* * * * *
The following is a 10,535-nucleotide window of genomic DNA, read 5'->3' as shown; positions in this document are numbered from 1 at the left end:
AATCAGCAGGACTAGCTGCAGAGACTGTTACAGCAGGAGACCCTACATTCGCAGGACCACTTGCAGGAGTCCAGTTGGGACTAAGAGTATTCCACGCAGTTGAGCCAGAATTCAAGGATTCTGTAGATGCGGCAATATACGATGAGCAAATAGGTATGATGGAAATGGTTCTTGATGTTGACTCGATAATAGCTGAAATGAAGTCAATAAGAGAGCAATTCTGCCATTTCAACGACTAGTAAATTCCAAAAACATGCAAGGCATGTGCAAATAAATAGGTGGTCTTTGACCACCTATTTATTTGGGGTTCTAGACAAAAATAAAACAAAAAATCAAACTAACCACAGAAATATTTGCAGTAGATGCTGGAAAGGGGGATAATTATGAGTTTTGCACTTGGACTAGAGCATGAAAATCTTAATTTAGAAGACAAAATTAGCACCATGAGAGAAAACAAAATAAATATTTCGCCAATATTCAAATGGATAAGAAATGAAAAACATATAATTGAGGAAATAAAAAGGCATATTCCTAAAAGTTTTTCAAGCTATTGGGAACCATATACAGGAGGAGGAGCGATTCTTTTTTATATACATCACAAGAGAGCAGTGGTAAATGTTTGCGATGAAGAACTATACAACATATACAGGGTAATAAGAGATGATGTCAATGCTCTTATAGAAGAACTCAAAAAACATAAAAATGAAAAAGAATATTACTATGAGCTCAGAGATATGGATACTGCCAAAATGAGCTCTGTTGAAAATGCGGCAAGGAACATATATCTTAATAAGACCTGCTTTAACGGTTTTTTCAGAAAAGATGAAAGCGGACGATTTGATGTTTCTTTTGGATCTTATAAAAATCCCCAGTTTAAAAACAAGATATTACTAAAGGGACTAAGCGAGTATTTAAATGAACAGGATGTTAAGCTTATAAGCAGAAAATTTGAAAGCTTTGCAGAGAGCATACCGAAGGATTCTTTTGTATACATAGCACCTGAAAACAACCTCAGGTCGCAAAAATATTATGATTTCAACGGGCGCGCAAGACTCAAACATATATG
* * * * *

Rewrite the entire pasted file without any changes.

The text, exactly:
The following is a 10,535-nucleotide window of genomic DNA, read 5'->3' as shown; positions in this document are numbered from 1 at the left end:
AATCAGCAGGACTAGCTGCAGAGACTGTTACAGCAGGAGACCCTACATTCGCAGGACCACTTGCAGGAGTCCAGTTGGGACTAAGAGTATTCCACGCAGTTGAGCCAGAATTCAAGGATTCTGTAGATGCGGCAATATACGATGAGCAAATAGGTATGATGGAAATGGTTCTTGATGTTGACTCGATAATAGCTGAAATGAAGTCAATAAGAGAGCAATTCTGCCATTTCAACGACTAGTAAATTCCAAAAACATGCAAGGCATGTGCAAATAAATAGGTGGTCTTTGACCACCTATTTATTTGGGGTTCTAGACAAAAATAAAACAAAAAATCAAACTAACCACAGAAATATTTGCAGTAGATGCTGGAAAGGGGGATAATTATGAGTTTTGCACTTGGACTAGAGCATGAAAATCTTAATTTAGAAGACAAAATTAGCACCATGAGAGAAAACAAAATAAATATTTCGCCAATATTCAAATGGATAAGAAATGAAAAACATATAATTGAGGAAATAAAAAGGCATATTCCTAAAAGTTTTTCAAGCTATTGGGAACCATATACAGGAGGAGGAGCGATTCTTTTTTATATACATCACAAGAGAGCAGTGGTAAATGTTTGCGATGAAGAACTATACAACATATACAGGGTAATAAGAGATGATGTCAATGCTCTTATAGAAGAACTCAAAAAACATAAAAATGAAAAAGAATATTACTATGAGCTCAGAGATATGGATACTGCCAAAATGAGCTCTGTTGAAAATGCGGCAAGGAACATATATCTTAATAAGACCTGCTTTAACGGTTTTTTCAGAAAAGATGAAAGCGGACGATTTGATGTTTCTTTTGGATCTTATAAAAATCCCCAGTTTAAAAACAAGATATTACTAAAGGGACTAAGCGAGTATTTAAATGAACAGGATGTTAAGCTTATAAGCAGAAAATTTGAAAGCTTTGCAGAGAGCATACCGAAGGATTCTTTTGTATACATAGCACCTGAAAACAACCTCAGGTCGCAAAAATATTATGATTTCAACGGGCGCGCAAGACTCAAACATATATG